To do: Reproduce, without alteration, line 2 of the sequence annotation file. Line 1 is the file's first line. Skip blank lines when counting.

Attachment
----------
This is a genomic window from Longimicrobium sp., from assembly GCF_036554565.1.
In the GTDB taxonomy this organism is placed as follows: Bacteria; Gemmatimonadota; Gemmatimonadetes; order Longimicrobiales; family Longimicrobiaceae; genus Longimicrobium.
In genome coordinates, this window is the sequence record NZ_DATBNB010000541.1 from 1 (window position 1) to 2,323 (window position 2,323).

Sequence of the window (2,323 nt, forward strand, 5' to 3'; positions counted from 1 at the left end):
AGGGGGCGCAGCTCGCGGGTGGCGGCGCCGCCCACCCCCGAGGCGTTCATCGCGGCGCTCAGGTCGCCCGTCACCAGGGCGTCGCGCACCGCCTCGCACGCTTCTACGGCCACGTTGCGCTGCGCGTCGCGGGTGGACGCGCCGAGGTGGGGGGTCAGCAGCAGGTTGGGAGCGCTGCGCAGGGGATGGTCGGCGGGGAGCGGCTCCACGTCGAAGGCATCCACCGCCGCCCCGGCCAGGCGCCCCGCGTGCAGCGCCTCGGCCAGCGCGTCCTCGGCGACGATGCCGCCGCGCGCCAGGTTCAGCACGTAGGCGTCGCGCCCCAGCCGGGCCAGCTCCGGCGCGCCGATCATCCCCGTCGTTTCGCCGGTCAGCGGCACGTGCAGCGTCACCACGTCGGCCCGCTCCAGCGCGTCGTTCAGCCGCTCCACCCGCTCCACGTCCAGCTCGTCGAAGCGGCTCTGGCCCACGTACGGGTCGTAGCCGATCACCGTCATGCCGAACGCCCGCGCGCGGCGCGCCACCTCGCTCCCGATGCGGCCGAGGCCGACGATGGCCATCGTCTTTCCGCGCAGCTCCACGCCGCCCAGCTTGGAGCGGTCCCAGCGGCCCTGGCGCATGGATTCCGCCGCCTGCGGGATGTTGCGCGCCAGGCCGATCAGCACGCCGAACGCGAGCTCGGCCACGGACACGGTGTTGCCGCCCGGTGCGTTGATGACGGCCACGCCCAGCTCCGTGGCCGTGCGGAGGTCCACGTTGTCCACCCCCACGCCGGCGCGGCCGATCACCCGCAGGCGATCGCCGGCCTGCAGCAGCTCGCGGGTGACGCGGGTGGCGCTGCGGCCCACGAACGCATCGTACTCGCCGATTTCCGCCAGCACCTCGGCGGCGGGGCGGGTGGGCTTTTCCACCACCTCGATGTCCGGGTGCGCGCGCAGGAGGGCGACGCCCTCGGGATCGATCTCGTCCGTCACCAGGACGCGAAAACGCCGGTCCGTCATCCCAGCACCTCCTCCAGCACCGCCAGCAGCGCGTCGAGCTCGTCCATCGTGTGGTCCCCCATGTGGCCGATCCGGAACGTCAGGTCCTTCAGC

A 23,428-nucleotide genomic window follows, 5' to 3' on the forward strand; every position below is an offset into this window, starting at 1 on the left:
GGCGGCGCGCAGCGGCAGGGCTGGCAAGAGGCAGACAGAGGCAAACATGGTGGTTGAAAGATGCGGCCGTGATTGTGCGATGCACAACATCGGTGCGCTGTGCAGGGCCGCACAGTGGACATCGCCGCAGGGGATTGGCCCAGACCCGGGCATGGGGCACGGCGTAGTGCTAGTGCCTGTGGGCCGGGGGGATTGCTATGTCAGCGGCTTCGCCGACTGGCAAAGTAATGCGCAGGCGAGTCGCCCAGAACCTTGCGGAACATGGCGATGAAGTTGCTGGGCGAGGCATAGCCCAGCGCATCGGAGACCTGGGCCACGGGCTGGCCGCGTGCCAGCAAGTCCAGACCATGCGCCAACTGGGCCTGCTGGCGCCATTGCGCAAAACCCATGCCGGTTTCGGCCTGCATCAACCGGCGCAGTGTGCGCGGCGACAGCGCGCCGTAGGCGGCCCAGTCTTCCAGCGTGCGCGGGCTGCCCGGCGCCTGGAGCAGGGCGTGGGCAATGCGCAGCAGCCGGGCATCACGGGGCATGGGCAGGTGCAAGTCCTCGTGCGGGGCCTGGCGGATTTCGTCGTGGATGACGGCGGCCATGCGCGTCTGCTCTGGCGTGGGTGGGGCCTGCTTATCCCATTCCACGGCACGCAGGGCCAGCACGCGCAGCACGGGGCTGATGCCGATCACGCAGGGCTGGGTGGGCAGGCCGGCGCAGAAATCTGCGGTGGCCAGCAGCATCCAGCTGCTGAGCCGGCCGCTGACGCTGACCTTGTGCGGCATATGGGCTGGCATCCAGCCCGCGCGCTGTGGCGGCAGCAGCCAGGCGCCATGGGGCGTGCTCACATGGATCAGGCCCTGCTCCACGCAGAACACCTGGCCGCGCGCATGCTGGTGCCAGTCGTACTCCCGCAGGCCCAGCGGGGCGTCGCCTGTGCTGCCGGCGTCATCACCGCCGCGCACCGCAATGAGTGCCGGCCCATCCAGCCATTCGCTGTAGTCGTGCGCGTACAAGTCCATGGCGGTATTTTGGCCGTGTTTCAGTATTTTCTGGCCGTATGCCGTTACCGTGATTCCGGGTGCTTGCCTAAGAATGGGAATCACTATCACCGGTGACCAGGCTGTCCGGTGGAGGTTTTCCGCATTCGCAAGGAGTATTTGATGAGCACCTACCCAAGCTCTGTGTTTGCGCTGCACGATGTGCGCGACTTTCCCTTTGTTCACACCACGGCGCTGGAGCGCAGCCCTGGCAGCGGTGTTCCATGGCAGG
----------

In the GTDB taxonomy this organism is placed as follows: Bacteria; Gemmatimonadota; Gemmatimonadetes; order Longimicrobiales; family Longimicrobiaceae; genus Longimicrobium.